The Result of a Long Walk

One Saturday night, ‘Chefski and I took a much-needed walk downtown to clear our minds. What follows is the true story of what happened next.

‘Chefski, with nostalgia: “…you know, I used to really like bagels…”
Caro, with equal dreaminess: “…yeah, me too! I used to love them…”
‘Chefski, ominously: “…then I realized what bagels really are…” 
Caro: “I know….they’re like FOUR slices of bread!”
::Mutual shudder, followed by silence::
‘Chefski: “Do you think we can make our own?”
Our Very Own Bagels!
Adapted from Smitten Kitchen, originally from The Bread Baker’s Apprentice
1 teaspoon active dry yeast 
4 cups bread flour
2 1/2 cups water
1/2 teaspoon active dry yeast
3 3/4 cups bread flour
2 3/4 teaspoons salt
2 teaspoons malt powder or 1 Tablespoon malt syrup, honey, or brown sugar
1 Tablespoon baking soda
Cornmeal for dusting
Sesame seeds, poppy seeds, and whatever else you want on your bagels (like pepper flakes and dill!)

Day One: 
1. Making the Sponge: Activate the yeast by combining 1/4 cup of warm water. 
2. Once it is dissolved, combine with 4 cups flour in a large bowl and add remaining 2 1/4 cups water. Whisk mixture until smooth.
3. Cover bowl with plastic wrap and let rise at room temperature for 2 hours or until foamy and bubbly.
4. Making the Dough: Add 1/2 teaspoon yeast to a tablespoon of water. Add that to sponge and mix. (If you’re making cinnamon raisin, increase the yeast here to 1 teaspoon)
5. Add 3 cups of flour, the salt, and the malt (if you have it) or sugar/honey. Stir until the dough forms a ball, and slowly incorporate the last 3/4 cups of flour if necessary to make a stiffer dough. (For cinnamon raisin, also add 1 Tablespoon ground cinnamon and 5 Tablespoons granulated sugar)
6. Turn out dough onto a flat surface and knead for 10 minutes. All ingredients should be held together — no dry flour adhering to dough. In the words of Smitten Kitchen, the dough should be “satiny and pliable.” (For cinnamon raisin, rinse two cups of raisins with warm water to get rid of any excess sugar, acid, and wild yeast. Add them to the mix during your last two minutes of kneading.)
7. Divide the dough into the size of bagels you want to make. I would say err on the side of smaller than you want, as they will rise some. Form them into rolls.
8. Cover the rolls with a damp paper towel (hey, I have no towels for cooking!) and allow to rest for 20 minutes.
9. Cover two sheet pans with aluminum foil (cuz we don’t ever have parchment paper) and spray lightly with oil.
10. Shape your bagels by poking a hole in the center of each roll and gently widening it to 2.5 inches for large bagels, or 1.25 inches for small ones. 
11. Place each piece about 2 inches apart on the pans and spray oh-so-lightly with oil.  Cover lightly with plastic wrap, and let sit for 20 minutes.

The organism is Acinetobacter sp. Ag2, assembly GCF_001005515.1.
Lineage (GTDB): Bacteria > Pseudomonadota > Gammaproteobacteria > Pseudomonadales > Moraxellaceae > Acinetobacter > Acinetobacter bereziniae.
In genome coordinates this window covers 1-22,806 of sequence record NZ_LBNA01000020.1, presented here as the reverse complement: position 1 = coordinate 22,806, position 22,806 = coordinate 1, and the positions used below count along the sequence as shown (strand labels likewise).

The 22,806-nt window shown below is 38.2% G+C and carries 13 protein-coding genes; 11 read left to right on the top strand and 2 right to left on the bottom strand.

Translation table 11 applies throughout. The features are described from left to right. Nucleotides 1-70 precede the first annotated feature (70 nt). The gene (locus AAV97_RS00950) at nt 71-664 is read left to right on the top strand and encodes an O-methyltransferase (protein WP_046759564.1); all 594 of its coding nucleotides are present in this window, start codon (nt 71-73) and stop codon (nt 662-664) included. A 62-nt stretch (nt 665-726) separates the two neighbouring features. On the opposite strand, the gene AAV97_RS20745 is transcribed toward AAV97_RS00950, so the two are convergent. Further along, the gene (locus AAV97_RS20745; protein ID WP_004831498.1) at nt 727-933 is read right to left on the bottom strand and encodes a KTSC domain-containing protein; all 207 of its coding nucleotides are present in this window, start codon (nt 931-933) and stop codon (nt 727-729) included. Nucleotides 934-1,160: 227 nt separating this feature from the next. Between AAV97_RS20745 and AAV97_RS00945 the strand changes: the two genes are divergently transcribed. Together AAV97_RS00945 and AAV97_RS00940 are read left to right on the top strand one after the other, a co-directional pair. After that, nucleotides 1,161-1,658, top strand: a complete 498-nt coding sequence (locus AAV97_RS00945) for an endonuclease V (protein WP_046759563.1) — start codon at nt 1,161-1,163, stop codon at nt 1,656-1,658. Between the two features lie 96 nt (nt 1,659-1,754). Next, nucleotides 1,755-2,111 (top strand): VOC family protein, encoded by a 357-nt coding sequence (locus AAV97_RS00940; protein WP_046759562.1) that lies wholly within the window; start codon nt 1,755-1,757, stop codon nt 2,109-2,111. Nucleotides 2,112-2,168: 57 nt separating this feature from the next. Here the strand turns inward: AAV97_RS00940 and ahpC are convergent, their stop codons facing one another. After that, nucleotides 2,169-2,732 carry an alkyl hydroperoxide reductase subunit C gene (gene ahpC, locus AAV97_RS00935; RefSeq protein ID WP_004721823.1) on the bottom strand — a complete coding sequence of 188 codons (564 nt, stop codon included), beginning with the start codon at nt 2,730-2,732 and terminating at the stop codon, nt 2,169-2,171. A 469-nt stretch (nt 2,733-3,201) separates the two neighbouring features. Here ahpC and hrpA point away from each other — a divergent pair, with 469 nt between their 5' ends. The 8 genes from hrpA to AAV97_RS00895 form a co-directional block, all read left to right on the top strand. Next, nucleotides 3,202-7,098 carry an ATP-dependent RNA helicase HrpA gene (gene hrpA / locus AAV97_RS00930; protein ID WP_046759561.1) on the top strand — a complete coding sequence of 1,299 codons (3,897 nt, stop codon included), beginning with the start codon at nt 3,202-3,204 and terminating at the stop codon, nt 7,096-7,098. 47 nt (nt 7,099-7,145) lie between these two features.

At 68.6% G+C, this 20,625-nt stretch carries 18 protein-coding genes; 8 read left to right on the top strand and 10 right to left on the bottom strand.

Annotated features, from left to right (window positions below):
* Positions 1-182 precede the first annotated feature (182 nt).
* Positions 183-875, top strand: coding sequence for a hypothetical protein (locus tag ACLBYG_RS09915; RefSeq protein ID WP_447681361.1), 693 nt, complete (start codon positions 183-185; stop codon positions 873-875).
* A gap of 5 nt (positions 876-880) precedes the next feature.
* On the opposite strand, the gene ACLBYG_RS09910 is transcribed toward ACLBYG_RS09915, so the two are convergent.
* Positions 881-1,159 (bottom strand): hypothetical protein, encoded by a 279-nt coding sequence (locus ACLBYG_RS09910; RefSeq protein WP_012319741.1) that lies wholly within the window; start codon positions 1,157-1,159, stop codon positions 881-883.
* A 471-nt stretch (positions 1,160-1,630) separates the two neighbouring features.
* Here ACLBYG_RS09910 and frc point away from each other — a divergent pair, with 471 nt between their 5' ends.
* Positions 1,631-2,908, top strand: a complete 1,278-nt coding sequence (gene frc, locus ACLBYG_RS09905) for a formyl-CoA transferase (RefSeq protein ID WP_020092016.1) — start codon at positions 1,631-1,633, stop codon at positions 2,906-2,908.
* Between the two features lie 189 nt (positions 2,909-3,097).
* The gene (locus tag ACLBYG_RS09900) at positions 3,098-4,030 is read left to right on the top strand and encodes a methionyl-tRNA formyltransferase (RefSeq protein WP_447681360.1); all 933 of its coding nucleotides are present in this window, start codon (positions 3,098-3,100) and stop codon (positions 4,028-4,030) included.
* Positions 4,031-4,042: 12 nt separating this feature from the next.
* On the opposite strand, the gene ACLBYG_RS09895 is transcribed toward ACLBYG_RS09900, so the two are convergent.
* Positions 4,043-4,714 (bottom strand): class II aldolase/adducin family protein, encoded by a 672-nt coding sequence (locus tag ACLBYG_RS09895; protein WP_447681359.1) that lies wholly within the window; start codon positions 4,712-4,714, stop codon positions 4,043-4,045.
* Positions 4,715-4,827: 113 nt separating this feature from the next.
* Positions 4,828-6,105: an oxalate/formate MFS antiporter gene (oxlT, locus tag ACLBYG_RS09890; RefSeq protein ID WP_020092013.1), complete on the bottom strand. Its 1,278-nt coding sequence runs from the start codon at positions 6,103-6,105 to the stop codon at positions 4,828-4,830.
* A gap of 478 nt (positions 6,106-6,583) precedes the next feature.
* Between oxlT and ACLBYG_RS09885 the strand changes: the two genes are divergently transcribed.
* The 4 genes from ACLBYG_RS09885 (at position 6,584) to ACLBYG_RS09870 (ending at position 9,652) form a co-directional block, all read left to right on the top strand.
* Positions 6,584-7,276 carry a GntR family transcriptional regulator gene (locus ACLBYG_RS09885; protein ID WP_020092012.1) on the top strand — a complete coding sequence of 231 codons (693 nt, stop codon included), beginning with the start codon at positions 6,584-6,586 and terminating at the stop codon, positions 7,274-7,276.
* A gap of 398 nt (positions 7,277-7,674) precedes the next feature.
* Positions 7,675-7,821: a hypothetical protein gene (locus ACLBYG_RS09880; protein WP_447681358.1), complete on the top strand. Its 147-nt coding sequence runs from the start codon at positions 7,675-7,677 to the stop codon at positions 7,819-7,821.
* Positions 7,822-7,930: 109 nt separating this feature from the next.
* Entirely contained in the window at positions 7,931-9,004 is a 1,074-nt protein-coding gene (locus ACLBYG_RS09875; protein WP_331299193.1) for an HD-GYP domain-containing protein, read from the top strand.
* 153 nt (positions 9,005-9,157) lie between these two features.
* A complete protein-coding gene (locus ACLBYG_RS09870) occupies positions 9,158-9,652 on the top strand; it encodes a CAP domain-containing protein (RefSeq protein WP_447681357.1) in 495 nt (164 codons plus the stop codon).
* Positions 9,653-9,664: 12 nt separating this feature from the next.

12. Time to “retard” the bagels. Fill a bowl with cool water, and if your test bagel floats within 10 seconds of being dropped in the water, they are ready to be retarded. If it floats, return it to pan, pat it dry, and re-cover all the bagels with the plastic and place in the fridge overnight (or up to two days). Now, my bagels didn’t float. So what I did was wait 20 minutes, put half in the fridge to bake the next day, and actually went ahead and put half in a pre-warmed but turned-off oven for 30 minutes. They rose a bit, so I put some back in the fridge for the next day, then ::GASP:: baked a few using “the next day” instructions the very same day! And they tasted great, and are pictured in this post. So lesson: keep experimenting!
The Next Day:
1. Make sure two racks in your oven are in the middle, and preheat oven to 500 degrees F.
2. Bring a large, wide pot of water to boil. Add the baking soda, and be sure to have a slotted spoon nearby.
3. Get the bagels from the fridge and drop in the water, without overcrowding the pot. Flip after two minutes (I like extra-chewy bagels, but if you want slightly less chewy, you can boil 1 minute per side). 
4. Meanwhile, sprinkle your lined pans with cornmeal. Brush tops of bagels with egg wash to to keep toppings on after baking. Place them on the pans. (For cinnamon raisin, you can brush the tops with melted butter and dip in cinnamon sugar for a sweet crust. Optional).
5. Once you’ve got all the bagels on your pan, place the pans in the middle two racks in the oven. Bake for 5 minutes, then rotate pans 180 degrees. Now lower oven temperature to 450 degree F and keep baking for 5 more minutes, until bagels are light golden brown, or longer if you like them darker (up to an additional 5 minutes).
6. Cool the bagels on a rack for 15 minutes or so before serving.

This entry was published on March 4, 2010 at 3:33 pm and is filed under bread, breakfast. Bookmark the permalink. Follow any comments here with the RSS feed for this post.

2 thoughts on “The Result of a Long Walk

  1. you made those? WOW! nice job.also, i read that a bagel is actually TEN slices of bread… !!!

  2. i made them!gasp! that's WORSE than we thought.. hence our shudder. and for the record, as large as those bagels look, they're mini-sized. no 10-slices-in-one-bite for me. nuh uh.

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